The UP cabinet approved the Uttar Pradesh Construction, Ownership and Maintenance Amendment Act 2016 a few months ago, scrapping the unique provisions of homebuyer approvals for changes in housing projects and mandatory completion of housing projects within 24 months. Now with the UP RERA being approved, how effective will the two legislations be in protecting homebuyers in the state?
The UP RERA rules have to be read in conjunction with amendments to the Apartment Act – both being equally important public policies.
The UP Apartment Act 2010 is unique minus the amendments (of 2016). Apartments had to be delivered within two years (24 months) and buyers compensated for delays under Section 4(4) and 4(5). It had also specified that plans once sanctioned could not be changed, laying down jail terms for violations. Read along with RERA rules, UP would have perhaps been the safest place to invest in real estate. But these very sections have now been diluted, says S K Pal, a Supreme Court lawyer.
Changes in the Apartment Act means that agreements will now be signed with project deliveries promised within five to seven years (instead of two years previously) and penalties will be governed by RERA under which 18% interest will have to be paid in case a builder defaults. The advantage that UP could have had will now be diluted by the amendments in the UP Act 2016. The new RERA rules will only implement the state law – which has already been diluted, explains Pal.
What is the difference between the two public policies? The purpose of the UP Apartment Act is to ensure planned development of a project in UP between the three stakeholders – builder, buyer and the authority. All three have been made partners in the development process. It governs the development aspect of housing societies and stipulates guidelines/duties, obligations of the development authority, builder and the buyer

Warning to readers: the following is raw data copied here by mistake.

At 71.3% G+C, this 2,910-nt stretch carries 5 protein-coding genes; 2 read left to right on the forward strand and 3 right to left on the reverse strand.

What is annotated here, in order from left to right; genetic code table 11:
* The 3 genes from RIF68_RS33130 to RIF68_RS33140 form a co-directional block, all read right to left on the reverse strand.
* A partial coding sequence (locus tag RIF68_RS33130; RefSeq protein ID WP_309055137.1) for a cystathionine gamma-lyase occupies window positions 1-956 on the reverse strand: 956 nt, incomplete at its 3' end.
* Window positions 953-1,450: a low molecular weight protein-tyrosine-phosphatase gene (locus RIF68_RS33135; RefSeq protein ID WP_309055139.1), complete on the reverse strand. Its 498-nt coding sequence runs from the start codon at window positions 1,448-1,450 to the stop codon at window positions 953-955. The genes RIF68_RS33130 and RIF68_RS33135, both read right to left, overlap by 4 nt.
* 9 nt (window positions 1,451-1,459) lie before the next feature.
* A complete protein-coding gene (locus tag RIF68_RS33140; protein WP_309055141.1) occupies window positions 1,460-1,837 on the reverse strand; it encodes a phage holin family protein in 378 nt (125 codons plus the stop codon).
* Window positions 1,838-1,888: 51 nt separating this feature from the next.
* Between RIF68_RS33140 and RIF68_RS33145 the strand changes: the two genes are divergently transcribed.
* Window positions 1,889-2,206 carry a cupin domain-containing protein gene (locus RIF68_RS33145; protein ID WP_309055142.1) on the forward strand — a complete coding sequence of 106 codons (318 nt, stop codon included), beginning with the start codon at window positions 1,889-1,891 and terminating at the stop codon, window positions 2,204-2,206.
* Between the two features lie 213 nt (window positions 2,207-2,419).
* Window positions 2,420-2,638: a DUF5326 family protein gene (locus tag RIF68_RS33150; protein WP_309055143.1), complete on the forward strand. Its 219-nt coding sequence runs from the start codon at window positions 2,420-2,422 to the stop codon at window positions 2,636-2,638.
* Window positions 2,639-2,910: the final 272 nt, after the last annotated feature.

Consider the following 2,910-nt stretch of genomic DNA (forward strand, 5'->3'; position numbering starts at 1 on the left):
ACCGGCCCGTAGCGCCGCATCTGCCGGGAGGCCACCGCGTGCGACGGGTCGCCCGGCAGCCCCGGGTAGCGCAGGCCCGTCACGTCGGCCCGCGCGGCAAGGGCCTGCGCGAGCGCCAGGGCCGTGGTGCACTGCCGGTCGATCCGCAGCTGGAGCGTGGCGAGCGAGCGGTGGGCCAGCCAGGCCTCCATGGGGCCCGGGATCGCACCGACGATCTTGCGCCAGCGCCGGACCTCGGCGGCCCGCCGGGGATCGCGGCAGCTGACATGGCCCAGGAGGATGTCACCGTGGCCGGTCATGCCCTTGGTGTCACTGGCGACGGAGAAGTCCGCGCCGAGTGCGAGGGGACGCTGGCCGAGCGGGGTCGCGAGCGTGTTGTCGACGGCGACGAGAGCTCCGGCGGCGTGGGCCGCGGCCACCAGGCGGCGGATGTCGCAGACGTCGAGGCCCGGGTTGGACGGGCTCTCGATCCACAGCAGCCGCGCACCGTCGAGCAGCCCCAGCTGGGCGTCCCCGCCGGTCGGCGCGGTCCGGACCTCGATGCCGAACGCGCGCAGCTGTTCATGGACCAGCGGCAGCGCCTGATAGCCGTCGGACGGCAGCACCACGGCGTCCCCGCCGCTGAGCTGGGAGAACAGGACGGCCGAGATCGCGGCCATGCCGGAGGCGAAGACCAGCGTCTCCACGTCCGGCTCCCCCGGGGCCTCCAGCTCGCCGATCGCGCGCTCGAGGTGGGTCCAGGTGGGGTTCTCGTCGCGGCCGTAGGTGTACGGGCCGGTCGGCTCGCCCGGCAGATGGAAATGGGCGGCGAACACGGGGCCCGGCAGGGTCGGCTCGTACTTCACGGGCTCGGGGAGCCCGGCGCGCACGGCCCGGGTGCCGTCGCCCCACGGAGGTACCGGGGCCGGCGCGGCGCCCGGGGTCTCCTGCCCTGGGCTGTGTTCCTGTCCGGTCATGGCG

UP RERA intends to ¬facilitate enforcement of the contract between the builder and the buyer. It draws guidelines on how to format a builder-buyer agreement, how to enforce it and the penalties due if they are not complied with.
“It became necessary to enact RERA legislation because the builder community was not respecting the terms of agreement that it was entering into with homebuyers. Now this law will give more credence to a contract. If you sign a contract, you have to honour it. In that respect the document has been given more teeth,” says Pal.
Legal experts say that the earlier version of the Act – Uttar Pradesh Apartment (Promotion of Construction, Ownership and Maintenance) Act, 2010 – had stated that for an apartment “the completion certificate shall be obtained by promoter from the prescribed authority within the period of two years from the date of sale agreement.” But under the amended Uttar Pradesh Construction, Ownership and Maintenance Amendment Act 2016, there is no control or restriction over the completion time of a project and the changes a builder can make.
“Instead of the specified 24 months, a builder can take up to seven or eight years to complete the project. No assurance is required, everything is flexible. The amended Act states that once a completion certificate has been received by the builder, he cannot make any changes to a project. The inference one can draw from this is that a builder can make changes in the original project plan till he decides to apply for a completion certificate. “What this means is that in Uttar Pradesh there will be no sanctity for the original plan and that is a dangerous thing for buyers’ confidence,” say experts.
The amended Act replaces the word ‘intending purchaser’ with the word ‘allottee’. In place of the written agreement, it says the allotment letter is enough to establish the rights of the homebuyer. That is a positive move as it will help nullify the delay in signing the agreement to sale by developers, say real estate experts.
The amended Act also does away with the consent provision wherein permission of the homebuyers was required for making changes in the project.